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From "Daniel Jue" <teamp...@gmail.com>
Subject Re: Best Practice: Embedded Derby Location?
Date Tue, 19 Sep 2006 18:29:51 GMT
Stanley,

Thanks!  I only have one application that is going to use it for the
foreseeable future, and that's a web app served by Tomcat.
So if I read your suggestion correctly, I will put the Derby.jar in
the Tomcat shared lib directory.  And I'll have the actual database
directory structure live outside of Tomcat, i.e. C:\MyDerbyDB\

Dan

On 9/19/06, Stanley Bradbury <Stan.Bradbury@gmail.com> wrote:
> Daniel Jue wrote:
> > Hi,
> >
> > I would like to use Derby to store some web application meta-info, and
> > I think I'd like to have it embedded (only my web app's POJOs will
> > access it).  It's gonna store simple text like menu urls and global
> > user preferences, which I was previously storing in XML files deployed
> > with my project.  The db will also have tables for saving user
> > settings.  From what I understand, there is a way to use the embedded
> > database so that port 1527 is not opened, which is what I want.
> >
> > I am using Eclipse, Tapestry and Tomcat 5.5.  Should the Derby db
> > folder structure reside somewhere in my application's web context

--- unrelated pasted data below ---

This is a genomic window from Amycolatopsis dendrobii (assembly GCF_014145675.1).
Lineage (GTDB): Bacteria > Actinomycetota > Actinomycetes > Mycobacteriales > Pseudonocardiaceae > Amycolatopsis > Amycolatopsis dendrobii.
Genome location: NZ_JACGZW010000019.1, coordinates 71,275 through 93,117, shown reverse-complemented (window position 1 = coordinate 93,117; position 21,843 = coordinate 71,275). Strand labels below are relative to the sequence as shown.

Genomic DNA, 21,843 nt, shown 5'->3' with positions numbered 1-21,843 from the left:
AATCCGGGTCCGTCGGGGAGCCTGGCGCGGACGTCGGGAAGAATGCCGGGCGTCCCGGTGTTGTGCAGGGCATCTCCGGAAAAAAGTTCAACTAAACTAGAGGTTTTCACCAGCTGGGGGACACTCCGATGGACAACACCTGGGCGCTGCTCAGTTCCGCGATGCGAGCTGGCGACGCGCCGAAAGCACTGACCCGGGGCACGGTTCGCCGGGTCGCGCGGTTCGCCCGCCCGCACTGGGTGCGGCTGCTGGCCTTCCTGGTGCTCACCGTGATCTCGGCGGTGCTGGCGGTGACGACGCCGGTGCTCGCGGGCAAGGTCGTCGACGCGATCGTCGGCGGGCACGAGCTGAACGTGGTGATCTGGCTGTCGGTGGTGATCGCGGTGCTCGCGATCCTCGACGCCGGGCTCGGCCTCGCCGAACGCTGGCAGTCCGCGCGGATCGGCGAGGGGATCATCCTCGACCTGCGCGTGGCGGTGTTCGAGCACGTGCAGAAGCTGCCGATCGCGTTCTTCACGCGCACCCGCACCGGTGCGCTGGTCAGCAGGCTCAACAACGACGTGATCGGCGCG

> > (i.e. packaged in my .WAR)?  Or should it be somewhere outside the
> > application, like C:\MyDerbyDBFolder ?
> >
> > I guess with the database outside the web app, I can re-deploy without
> > overwriting the database.  Is this what you thin web app developers
> > are doing?
> >
> > BTW, right now I have the Derby.jar included in my project's lib
> > folder, not in Tomcat's shared lib dir.
> >
> > Dan
> >
> Hi Dan -
> Derby is designed to be a shared resource for all threads in the JVM in
> which it is started so the Best Practice is to setup Derby in that
> manner.  I've seen many problems occur when Derby is loaded in a
> restricted classloader.  These problems typically result in certain
> operations failing with NullPointerExecption or ClassDefNotFound
> exception.  Then there is the problem of another application (call it
> APP2) also loading the Derby driver in it's runtime space and opening a
> database that your application (call it APP1) has opened.  You now have
> two DBMS systems running and neither the APP1 nor APP2 DBMS is aware of
> the other, each has it's own buffer cache, transaction management
> system, locking, etc. and when transactions from both processes happen
> at the same the time the DB will become corrupted beyond repair.
>
> My recommendation is 'Do not do it'.  Derby is a full-fledged database
> management system, there is no additional cost that  I am aware of to
> loading it as such and when another application or three needs to
> utilize it you begin to gain from the economies of scale from sharing
> buffer caches, etc.
>
>
>
>

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